‘It’s jolly, now isn’t it?’ Jane is commenting on the players who are throwing hats and gloves up in the air in celebration of a run or a point or whatever it is. I believe that a player has ‘stolen’ his way from one base to another. Again, there is much uncertainty in my mind. But the jolliness is indisputable. They are all very happy to be winning, at least at this juncture, the game. People in the club are happy too, although less happy than those cheering in the soundtrack. For all of us have come here, instead of the baseball game, for the purpose of music.

I told Jane that it has been…at first I say five years, but this can’t be right…close to 10 years since I have been inside a nightclub. It is actually quite exciting. Jane confesses that she has never been in a club. We are a fine couple, I decide, without an ounce of irony. Oddly limited in our experience, while oddly broad, and in any case open with each other about whatever we know and don’t know, have done and haven’t done.

What I had totally forgotten is the convention of club shows. How there is a warm-up act, then the main action. The former gets under way soon. A small African combo. I find their efforts repetitive and rather dull. Never mind, for we did not come here to see them. Whatever our purpose, though, there they are, on and on. The show’s putative start time, 8 PM, has come and gone, and it is pushing 9 PM by the time this act departs. There is a wait, something approaching half an hour, until Staff Benda Bilili.

Finally, there they are. Five post-polio guys from Kinshasa, Democratic Republic of the Congo. Their music is loud, insistent, unvarying in its beat…all of which would become fatiguing, but for them. If they are fatigued, certainly they are not defeated. The one man on crutches, a leg drastically shorter than the other, seems to float above his own orthopedic supports. Gesturing and in more than a matter of speaking, dancing, sticks and all. One man, legs tiny from polio in childhood, slips out of his wheelchair for a sort of hand dance on the nightclub stage. The able-bodied African musicians behind them are as good or better. One plays a homemade instrument concocted from a tube. How he, or anyone, gets several octaves out of this, well like the rest, it defies understanding.

Slim’s is now packed. Our small nightclub table is actually labeled ‘ADA’ and off to one side of a standing area. The groundlings have thronged, and some are dancing, all are mesmerized. Aware of the loudness and Jane’s experience with clubs and their hyper amplification I ask what must be asked. Does she want to leave? Absolutely not, she says.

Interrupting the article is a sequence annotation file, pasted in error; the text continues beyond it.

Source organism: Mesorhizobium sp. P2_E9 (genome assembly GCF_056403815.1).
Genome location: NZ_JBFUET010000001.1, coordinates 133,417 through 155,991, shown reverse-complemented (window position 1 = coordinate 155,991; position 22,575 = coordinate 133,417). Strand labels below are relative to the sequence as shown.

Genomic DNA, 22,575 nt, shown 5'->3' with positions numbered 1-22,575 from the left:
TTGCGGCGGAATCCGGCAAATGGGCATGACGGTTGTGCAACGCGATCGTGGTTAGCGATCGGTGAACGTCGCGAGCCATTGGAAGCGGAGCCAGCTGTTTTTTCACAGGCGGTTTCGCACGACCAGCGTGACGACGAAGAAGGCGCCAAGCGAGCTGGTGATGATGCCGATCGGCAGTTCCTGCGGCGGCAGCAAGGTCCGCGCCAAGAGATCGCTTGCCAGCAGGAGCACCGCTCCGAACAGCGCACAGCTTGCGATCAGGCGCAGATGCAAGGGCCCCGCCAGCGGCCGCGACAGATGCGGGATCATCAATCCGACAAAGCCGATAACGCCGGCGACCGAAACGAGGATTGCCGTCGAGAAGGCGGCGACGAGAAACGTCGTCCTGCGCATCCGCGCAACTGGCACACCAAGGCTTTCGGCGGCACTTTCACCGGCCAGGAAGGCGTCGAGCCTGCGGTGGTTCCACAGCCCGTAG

With that, I push up from my wheelchair, leaning the back of my legs against the cushion. I swing and sway with the action. Dancing in a manner of speaking. Which is what is happening here, disabled free-form choreography. On stage, in the house, everywhere. And it has not escaped my notice that this is an ADA table, a piece of furniture named for the beneficent workings of Big Government, thank you very much. Which is to say, we are in San Francisco, thank you very much. And I’m doing something I have not done for years, years and years. Clubbing. Nightclubbing, and throwing myself about rhythmically, no let us call it dancing.

And I am holding Jane and she is dancing too. And the music is so loud that we feel it in our sternums as much as in our ears. Blasting and having a blast. And it goes on and on, me swaying, the woman adjacent occasionally hitting me with her arms or her boobs, who can tell? Because we are all dancing, African dancing, for if these guys on stage can do it, so can we. And it seems wrong that I am the only guy in the audience with a wheelchair. Wrong, but there you are, and here we are. Until I’m sitting down again, for it is remarkably exhausting, all this swaying and bopping and moving with the music.

Ah, to be young again, I say to Jane as we make our way along 11th St. to the car parked just around the corner. No, Jane says, forget young. Oddly, we have experienced the same thing, the surprising level of fatigue that goes with a bit of youthful physicality. And this is somehow the way it is, and the way it is supposed to be. That we are meant to feel youthful. And we are meant to feel the end of youth, not to mention a hint of the end of life…. Which tonight is quite splendid, the sense being closer to what it is in so many cultures. That existence does not end at some cliff. But as one great cycle, a circle, and no wonder the evening and its zest have me going round and round.

Comments are closed.